Opinion

PINKERTON: Elon Musk’s Martian Revolution

(Saul Martinez/Getty Images)

James P. Pinkerton Fox News Contributor
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Dateline: Musk City, Mars, July 4, 2076. Here, in the capital of the newly independent United States of Mars, many are still wondering how Elon Musk, the 105-year-old leader of the Martian Revolution, managed to succeed so quickly in his quest for interplanetary liberation.

In fact, Musk’s success wasn’t quick at all; he’d been planning it for more than half a century. Indeed, many say that the origins of the revolution were visible as far back as October 16, 2020, when the entrepreneur, better known for electric cars than for space rockets, declared, to the Mars Society, that the fourth planet from the sun would one day be a “free planet,” operating on “self-governing principles.”

A few days later, Musk’s same sentiments appeared in the fine print of the “terms of service” contract for his Starlink interplanetary communications service (then, of course, just a tiny startup).  The Starlink document declared that in the unspecified future, the world would “recognize Mars as a free planet and that no Earth-based government has authority or sovereignty over Martian activities.”

Musk’s bold claims received only little attention at the time, as the world was preoccupied with other news, including the First Covid Epidemic and the stormy American presidency of Donald J. Trump, Sr.

Yet now with the benefit of hindsight, we see that 2020 was a hinge year in the evolution of humanity into space.  Most notably, it was in that year that Musk’s company, SpaceX, sent aloft its Crew Dragon spacecraft; 2020 was also the year that the old United States, then working closely with Musk, established its first Space Force. Moreover, in 2020, China sent a robotic explorer to the moon and back, while other countries, including Europa, India and Russia, launched ambitious space ventures. And fatefully, Japan proved yet again its ability to make contact with asteroids and bring back samples, thus giving that country an early lead in the lucrative business of asteroid mining.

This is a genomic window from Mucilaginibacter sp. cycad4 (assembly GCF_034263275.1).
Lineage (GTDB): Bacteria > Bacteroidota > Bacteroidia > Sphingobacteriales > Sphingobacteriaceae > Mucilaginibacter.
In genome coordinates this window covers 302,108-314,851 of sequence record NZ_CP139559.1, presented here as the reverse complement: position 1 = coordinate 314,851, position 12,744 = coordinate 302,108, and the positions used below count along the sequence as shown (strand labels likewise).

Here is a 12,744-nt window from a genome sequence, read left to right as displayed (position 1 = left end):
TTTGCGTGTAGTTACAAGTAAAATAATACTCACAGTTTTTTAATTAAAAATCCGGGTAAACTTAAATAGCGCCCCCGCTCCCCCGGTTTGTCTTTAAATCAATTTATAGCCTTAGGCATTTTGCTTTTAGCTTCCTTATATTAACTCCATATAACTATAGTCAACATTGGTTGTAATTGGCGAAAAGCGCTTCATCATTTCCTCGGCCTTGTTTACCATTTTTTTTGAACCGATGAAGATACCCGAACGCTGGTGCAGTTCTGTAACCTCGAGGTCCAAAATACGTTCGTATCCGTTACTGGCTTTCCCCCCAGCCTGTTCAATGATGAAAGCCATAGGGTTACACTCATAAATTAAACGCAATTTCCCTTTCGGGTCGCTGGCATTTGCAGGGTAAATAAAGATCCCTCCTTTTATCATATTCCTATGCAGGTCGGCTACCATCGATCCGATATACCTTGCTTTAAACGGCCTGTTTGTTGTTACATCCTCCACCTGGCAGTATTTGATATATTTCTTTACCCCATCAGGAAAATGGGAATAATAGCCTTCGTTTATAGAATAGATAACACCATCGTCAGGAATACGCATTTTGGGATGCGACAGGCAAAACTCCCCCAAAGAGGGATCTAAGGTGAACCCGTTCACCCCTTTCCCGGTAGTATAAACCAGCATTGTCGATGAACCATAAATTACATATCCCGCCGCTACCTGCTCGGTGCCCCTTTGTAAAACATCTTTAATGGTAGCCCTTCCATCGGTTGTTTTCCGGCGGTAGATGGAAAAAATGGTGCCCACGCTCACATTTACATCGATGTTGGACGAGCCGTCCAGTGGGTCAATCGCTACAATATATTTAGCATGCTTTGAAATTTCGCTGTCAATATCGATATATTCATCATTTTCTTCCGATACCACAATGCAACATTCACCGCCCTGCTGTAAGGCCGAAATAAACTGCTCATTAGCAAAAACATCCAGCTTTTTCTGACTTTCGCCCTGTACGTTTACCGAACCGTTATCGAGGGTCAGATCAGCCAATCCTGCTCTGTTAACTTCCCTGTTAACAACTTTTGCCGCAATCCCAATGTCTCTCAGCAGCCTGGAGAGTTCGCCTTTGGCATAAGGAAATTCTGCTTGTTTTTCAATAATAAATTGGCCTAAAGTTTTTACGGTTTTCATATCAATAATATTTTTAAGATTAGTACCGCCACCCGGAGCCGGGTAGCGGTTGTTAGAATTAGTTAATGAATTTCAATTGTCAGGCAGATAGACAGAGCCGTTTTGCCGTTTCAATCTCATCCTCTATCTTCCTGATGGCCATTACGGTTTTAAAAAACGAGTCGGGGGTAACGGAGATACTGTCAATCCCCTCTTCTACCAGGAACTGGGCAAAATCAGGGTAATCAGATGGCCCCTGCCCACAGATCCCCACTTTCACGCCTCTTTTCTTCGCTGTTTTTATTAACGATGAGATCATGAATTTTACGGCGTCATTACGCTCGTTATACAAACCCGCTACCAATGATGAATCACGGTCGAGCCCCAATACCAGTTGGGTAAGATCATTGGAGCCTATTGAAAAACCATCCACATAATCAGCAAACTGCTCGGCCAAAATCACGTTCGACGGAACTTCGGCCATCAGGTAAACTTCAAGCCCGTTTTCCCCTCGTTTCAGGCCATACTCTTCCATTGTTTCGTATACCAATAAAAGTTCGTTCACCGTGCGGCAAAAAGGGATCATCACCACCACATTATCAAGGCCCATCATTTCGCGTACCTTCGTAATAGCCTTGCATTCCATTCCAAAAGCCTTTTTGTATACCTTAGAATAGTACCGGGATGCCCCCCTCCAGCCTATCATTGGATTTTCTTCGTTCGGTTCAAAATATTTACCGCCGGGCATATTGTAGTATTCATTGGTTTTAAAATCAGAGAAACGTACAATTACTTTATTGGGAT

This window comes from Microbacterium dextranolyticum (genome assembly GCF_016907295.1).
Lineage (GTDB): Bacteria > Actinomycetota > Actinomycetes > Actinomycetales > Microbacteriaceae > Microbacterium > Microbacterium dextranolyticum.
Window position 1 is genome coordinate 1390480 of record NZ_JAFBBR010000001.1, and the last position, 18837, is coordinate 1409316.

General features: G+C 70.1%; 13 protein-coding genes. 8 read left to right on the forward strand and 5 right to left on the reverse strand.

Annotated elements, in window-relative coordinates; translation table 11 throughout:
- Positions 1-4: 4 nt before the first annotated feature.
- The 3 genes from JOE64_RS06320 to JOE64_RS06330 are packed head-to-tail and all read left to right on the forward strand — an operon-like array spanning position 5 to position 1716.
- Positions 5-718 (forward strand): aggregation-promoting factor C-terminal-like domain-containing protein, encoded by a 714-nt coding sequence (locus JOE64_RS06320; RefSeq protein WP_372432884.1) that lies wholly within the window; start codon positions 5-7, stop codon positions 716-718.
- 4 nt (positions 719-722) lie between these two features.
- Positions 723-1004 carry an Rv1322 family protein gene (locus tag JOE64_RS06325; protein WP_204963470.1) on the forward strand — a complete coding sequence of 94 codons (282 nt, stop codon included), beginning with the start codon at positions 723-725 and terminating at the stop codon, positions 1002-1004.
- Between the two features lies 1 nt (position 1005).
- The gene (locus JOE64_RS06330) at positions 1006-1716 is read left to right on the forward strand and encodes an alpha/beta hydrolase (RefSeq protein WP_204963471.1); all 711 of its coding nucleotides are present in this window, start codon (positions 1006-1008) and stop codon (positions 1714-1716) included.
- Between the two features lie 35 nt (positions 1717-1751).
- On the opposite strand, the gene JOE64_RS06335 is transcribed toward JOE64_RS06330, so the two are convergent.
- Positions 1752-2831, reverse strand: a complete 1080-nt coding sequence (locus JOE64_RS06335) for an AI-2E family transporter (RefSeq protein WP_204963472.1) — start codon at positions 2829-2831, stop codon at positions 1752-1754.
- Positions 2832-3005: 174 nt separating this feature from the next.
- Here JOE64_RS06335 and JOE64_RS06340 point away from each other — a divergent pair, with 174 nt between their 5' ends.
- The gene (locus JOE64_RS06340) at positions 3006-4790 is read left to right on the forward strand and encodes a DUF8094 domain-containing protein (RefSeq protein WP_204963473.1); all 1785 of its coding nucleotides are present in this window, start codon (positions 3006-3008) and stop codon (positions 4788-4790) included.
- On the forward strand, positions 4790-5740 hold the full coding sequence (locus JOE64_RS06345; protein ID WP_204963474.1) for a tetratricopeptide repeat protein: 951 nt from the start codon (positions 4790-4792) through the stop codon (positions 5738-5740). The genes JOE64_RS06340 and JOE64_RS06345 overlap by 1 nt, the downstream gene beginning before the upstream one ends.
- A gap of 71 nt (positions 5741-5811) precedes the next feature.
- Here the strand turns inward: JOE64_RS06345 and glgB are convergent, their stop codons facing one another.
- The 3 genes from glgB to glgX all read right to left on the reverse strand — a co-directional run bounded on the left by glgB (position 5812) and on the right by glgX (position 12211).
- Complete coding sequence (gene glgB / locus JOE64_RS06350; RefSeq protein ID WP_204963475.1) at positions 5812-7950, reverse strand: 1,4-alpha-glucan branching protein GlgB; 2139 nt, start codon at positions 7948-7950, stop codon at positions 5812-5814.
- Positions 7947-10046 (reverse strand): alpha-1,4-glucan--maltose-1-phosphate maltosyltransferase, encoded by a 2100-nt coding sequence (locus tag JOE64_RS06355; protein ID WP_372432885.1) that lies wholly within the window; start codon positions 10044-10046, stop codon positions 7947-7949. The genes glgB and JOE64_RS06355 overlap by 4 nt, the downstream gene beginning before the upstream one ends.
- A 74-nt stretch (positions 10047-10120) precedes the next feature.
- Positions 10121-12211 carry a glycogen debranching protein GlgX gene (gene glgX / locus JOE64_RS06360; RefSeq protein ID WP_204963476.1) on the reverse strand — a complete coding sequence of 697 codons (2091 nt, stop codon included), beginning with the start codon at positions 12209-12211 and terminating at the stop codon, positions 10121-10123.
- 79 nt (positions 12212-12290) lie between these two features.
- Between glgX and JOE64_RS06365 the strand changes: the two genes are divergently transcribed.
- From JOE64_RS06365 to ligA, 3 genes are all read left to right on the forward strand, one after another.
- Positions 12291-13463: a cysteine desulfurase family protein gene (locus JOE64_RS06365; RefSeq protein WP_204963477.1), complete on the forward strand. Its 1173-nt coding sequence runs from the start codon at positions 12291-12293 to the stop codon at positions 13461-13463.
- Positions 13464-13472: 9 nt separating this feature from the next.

Still, in those days, Musk was best known for his terrestrial success; in 2021, he emerged as the world’s richest man — and soon earned renown, of course, as Earth’s first trillionaire. So in 2031, it was easy for him to finance the first piloted landing on Mars.

In that year, many compared Musk’s Mars landing to the Apollo landing on the Moon in 1969, or even to Christopher Columbus’ landing in the Americas in 1492. Yet for his part, Musk declared, “It’s more like 1776” — then adding, cryptically, “Mars is a harsh mistress.” That was an allusion, we can note, to a 1966 novel about a lunar independence revolution, written by Robert Heinlein. Yet at the time, few got the reference, because the politically incorrect Heinlein had been canceled, and thus was known to only a few Space Randians.